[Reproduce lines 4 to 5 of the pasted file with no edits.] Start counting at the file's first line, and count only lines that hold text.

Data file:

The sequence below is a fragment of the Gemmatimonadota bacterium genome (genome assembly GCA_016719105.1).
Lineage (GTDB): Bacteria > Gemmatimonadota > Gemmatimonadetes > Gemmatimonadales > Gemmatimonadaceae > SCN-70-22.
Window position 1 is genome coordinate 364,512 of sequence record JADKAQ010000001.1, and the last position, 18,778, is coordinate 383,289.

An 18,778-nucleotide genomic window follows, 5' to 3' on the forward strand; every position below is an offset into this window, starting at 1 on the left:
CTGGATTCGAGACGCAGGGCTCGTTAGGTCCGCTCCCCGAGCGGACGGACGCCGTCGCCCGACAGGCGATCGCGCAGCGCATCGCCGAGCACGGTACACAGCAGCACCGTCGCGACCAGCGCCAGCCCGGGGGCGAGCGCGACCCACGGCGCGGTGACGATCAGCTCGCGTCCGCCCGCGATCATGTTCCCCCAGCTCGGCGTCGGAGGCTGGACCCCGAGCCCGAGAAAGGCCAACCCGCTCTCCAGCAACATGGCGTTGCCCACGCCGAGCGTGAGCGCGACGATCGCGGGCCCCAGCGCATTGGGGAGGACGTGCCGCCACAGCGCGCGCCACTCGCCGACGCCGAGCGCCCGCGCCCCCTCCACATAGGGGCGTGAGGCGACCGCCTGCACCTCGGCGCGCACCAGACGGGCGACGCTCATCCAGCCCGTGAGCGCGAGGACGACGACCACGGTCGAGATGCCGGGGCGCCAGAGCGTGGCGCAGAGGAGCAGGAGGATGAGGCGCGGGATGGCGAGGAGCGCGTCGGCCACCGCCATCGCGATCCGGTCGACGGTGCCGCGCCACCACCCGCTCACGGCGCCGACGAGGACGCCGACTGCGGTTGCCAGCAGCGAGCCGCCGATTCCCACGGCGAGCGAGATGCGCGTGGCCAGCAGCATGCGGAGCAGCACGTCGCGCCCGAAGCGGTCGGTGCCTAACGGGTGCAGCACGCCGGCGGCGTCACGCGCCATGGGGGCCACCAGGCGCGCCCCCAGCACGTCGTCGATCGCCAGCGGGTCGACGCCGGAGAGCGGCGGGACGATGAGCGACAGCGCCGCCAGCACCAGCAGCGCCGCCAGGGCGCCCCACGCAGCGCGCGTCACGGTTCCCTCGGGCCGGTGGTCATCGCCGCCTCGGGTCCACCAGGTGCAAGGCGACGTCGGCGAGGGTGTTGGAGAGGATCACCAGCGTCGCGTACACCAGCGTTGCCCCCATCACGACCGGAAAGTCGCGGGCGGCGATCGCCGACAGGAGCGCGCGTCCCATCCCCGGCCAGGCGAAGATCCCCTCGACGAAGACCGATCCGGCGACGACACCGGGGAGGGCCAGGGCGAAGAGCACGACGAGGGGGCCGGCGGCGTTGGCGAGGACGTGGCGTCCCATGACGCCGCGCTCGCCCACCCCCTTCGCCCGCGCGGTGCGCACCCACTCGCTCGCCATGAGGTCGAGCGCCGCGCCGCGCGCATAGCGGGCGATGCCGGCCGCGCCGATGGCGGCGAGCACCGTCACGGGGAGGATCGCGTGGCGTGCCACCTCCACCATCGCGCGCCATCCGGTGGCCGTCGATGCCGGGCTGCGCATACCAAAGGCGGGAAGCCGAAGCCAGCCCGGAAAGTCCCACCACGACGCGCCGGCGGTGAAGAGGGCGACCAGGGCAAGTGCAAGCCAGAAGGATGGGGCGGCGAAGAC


An 18,778-nucleotide genomic window follows, 5' to 3' on the forward strand; every position below is an offset into this window, starting at 1 on the left:
CTGGATTCGAGACGCAGGGCTCGTTAGGTCCGCTCCCCGAGCGGACGGACGCCGTCGCCCGACAGGCGATCGCGCAGCGCATCGCCGAGCACGGTACACAGCAGCACCGTCGCGACCAGCGCCAGCCCGGGGGCGAGCGCGACCCACGGCGCGGTGACGATCAGCTCGCGTCCGCCCGCGATCATGTTCCCCCAGCTCGGCGTCGGAGGCTGGACCCCGAGCCCGAGAAAGGCCAACCCGCTCTCCAGCAACATGGCGTTGCCCACGCCGAGCGTGAGCGCGACGATCGCGGGCCCCAGCGCATTGGGGAGGACGTGCCGCCACAGCGCGCGCCACTCGCCGACGCCGAGCGCCCGCGCCCCCTCCACATAGGGGCGTGAGGCGACCGCCTGCACCTCGGCGCGCACCAGACGGGCGACGCTCATCCAGCCCGTGAGCGCGAGGACGACGACCACGGTCGAGATGCCGGGGCGCCAGAGCGTGGCGCAGAGGAGCAGGAGGATGAGGCGCGGGATGGCGAGGAGCGCGTCGGCCACCGCCATCGCGATCCGGTCGACGGTGCCGCGCCACCACCCGCTCACGGCGCCGACGAGGACGCCGACTGCGGTTGCCAGCAGCGAGCCGCCGATTCCCACGGCGAGCGAGATGCGCGTGGCCAGCAGCATGCGGAGCAGCACGTCGCGCCCGAAGCGGTCGGTGCCTAACGGGTGCAGCACGCCGGCGGCGTCACGCGCCATGGGGGCCACCAGGCGCGCCCCCAGCACGTCGTCGATCGCCAGCGGGTCGACGCCGGAGAGCGGCGGGACGATGAGCGACAGCGCCGCCAGCACCAGCAGCGCCGCCAGGGCGCCCCACGCAGCGCGCGTCACGGTTCCCTCGGGCCGGTGGTCATCGCCGCCTCGGGTCCACCAGGTGCAAGGCGACGTCGGCGAGGGTGTTGGAGAGGATCACCAGCGTCGCGTACACCAGCGTTGCCCCCATCACGACCGGAAAGTCGCGGGCGGCGATCGCCGACAGGAGCGCGCGTCCCATCCCCGGCCAGGCGAAGATCCCCTCGACGAAGACCGATCCGGCGACGACACCGGGGAGGGCCAGGGCGAAGAGCACGACGAGGGGGCCGGCGGCGTTGGCGAGGACGTGGCGTCCCATGACGCCGCGCTCGCCCACCCCCTTCGCCCGCGCGGTGCGCACCCACTCGCTCGCCATGAGGTCGAGCGCCGCGCCGCGCGCATAGCGGGCGATGCCGGCCGCGCCGATGGCGGCGAGCACCGTCACGGGGAGGATCGCGTGGCGTGCCACCTCCACCATCGCGCGCCATCCGGTGGCCGTCGATGCCGGGCTGCGCATACCAAAGGCGGGAAGCCGAAGCCAGCCCGGAAAGTCCCACCACGACGCGCCGGCGGTGAAGAGGGCGACCAGGGCAAGTGCAAGCCAGAAGGATGGGGCGGCGAAGAC